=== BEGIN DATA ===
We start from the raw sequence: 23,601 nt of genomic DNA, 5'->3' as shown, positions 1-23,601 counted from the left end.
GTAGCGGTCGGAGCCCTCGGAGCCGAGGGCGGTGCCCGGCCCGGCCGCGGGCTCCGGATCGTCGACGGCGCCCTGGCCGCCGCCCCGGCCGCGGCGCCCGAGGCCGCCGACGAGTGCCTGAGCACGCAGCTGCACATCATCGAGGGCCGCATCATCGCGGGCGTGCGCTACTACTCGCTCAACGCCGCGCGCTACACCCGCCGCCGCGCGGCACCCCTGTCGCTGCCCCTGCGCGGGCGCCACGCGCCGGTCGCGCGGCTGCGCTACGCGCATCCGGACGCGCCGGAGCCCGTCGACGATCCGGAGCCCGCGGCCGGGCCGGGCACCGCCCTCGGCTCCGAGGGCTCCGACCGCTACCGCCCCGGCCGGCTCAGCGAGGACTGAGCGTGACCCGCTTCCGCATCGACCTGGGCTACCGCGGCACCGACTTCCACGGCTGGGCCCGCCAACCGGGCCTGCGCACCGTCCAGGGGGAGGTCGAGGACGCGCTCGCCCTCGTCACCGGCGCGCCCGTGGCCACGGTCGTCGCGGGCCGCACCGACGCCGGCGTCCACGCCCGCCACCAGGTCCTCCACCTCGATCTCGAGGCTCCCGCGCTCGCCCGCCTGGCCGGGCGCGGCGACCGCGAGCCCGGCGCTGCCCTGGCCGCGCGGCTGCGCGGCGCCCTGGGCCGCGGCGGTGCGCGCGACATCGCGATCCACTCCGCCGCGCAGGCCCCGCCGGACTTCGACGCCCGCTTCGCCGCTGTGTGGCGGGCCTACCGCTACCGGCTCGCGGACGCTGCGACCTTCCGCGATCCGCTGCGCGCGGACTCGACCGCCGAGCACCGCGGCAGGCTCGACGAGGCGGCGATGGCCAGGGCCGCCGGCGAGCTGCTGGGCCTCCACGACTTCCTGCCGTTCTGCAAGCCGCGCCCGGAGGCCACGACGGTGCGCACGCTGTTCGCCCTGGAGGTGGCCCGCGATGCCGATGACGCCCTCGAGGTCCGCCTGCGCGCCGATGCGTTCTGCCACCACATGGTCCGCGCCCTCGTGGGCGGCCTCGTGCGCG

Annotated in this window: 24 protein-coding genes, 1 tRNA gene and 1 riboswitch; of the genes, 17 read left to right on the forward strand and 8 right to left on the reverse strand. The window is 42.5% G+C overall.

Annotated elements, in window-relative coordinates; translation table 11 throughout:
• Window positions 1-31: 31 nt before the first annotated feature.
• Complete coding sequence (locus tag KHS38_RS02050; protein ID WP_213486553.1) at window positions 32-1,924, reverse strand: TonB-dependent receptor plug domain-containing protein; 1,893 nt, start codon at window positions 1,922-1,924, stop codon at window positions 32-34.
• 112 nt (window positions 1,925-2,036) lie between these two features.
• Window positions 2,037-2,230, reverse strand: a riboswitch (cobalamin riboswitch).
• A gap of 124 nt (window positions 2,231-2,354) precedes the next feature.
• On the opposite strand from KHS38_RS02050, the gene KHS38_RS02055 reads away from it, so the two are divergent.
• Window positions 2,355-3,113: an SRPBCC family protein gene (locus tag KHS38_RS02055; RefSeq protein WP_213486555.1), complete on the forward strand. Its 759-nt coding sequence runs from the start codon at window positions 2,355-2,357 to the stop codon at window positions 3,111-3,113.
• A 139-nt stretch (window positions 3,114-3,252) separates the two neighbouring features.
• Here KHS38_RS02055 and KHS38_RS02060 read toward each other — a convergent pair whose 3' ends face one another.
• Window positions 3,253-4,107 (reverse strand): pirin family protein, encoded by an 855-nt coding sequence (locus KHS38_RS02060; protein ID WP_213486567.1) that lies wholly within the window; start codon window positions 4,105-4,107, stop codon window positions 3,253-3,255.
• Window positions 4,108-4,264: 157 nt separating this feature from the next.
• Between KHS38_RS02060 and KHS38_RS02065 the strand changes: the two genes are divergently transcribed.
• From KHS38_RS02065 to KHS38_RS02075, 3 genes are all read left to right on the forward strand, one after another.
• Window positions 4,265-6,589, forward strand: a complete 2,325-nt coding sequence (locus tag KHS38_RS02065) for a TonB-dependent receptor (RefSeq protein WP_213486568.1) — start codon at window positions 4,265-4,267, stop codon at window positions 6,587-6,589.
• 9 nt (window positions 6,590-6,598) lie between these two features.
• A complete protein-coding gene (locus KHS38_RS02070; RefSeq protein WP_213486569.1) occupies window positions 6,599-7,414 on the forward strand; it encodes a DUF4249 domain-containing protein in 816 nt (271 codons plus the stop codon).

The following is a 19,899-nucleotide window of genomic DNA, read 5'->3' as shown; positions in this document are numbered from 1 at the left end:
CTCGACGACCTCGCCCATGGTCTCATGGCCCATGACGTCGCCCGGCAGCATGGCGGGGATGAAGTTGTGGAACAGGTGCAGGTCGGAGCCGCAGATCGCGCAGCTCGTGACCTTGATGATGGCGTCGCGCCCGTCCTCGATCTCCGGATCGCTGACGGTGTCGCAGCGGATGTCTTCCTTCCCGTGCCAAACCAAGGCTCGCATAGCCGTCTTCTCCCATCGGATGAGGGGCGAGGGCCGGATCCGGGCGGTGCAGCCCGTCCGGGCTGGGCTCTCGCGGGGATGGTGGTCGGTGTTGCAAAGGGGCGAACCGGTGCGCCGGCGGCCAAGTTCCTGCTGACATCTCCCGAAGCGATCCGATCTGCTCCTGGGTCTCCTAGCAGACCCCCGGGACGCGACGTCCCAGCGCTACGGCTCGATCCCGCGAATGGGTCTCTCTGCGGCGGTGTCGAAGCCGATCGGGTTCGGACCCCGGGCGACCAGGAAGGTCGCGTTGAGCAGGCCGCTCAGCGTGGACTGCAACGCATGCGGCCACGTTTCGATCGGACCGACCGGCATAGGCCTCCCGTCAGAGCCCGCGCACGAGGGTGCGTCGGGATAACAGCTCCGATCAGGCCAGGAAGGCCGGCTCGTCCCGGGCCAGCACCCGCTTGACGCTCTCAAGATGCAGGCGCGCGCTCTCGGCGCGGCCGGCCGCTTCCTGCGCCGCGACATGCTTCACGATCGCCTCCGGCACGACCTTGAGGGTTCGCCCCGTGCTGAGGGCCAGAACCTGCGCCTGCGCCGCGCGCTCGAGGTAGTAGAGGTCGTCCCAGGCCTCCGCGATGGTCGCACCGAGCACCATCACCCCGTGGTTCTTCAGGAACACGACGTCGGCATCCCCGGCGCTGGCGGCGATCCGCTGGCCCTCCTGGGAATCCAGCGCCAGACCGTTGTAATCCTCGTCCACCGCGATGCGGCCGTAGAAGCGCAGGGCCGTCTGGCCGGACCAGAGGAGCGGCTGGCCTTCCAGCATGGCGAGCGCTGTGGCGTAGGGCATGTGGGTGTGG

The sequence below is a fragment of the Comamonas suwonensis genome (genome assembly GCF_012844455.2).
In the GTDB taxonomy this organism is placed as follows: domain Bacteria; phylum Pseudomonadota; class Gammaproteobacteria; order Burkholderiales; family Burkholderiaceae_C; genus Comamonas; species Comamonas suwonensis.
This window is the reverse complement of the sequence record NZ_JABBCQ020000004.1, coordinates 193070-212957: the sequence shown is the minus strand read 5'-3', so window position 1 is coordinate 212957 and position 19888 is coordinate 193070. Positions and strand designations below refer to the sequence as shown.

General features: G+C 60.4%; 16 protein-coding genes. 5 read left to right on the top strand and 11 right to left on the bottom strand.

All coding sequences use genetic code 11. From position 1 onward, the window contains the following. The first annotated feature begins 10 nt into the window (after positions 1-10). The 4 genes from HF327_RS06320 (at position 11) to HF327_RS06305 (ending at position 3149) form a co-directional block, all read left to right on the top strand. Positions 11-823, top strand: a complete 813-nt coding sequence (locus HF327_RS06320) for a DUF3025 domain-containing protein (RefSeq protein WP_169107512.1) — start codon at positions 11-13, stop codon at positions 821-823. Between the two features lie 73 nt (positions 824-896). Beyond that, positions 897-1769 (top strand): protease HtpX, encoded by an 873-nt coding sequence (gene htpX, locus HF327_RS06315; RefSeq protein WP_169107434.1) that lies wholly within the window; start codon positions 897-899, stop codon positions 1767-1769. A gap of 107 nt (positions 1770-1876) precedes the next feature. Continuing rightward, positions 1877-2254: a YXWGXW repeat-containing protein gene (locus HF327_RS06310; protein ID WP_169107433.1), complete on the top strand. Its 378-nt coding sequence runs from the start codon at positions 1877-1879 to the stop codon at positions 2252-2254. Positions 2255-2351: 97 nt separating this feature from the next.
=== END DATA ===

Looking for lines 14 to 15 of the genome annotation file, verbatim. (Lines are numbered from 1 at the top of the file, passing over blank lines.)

• Window positions 3,253-4,107 (reverse strand): pirin family protein, encoded by an 855-nt coding sequence (locus KHS38_RS02060; protein ID WP_213486567.1) that lies wholly within the window; start codon window positions 4,105-4,107, stop codon window positions 3,253-3,255.
• Window positions 4,108-4,264: 157 nt separating this feature from the next.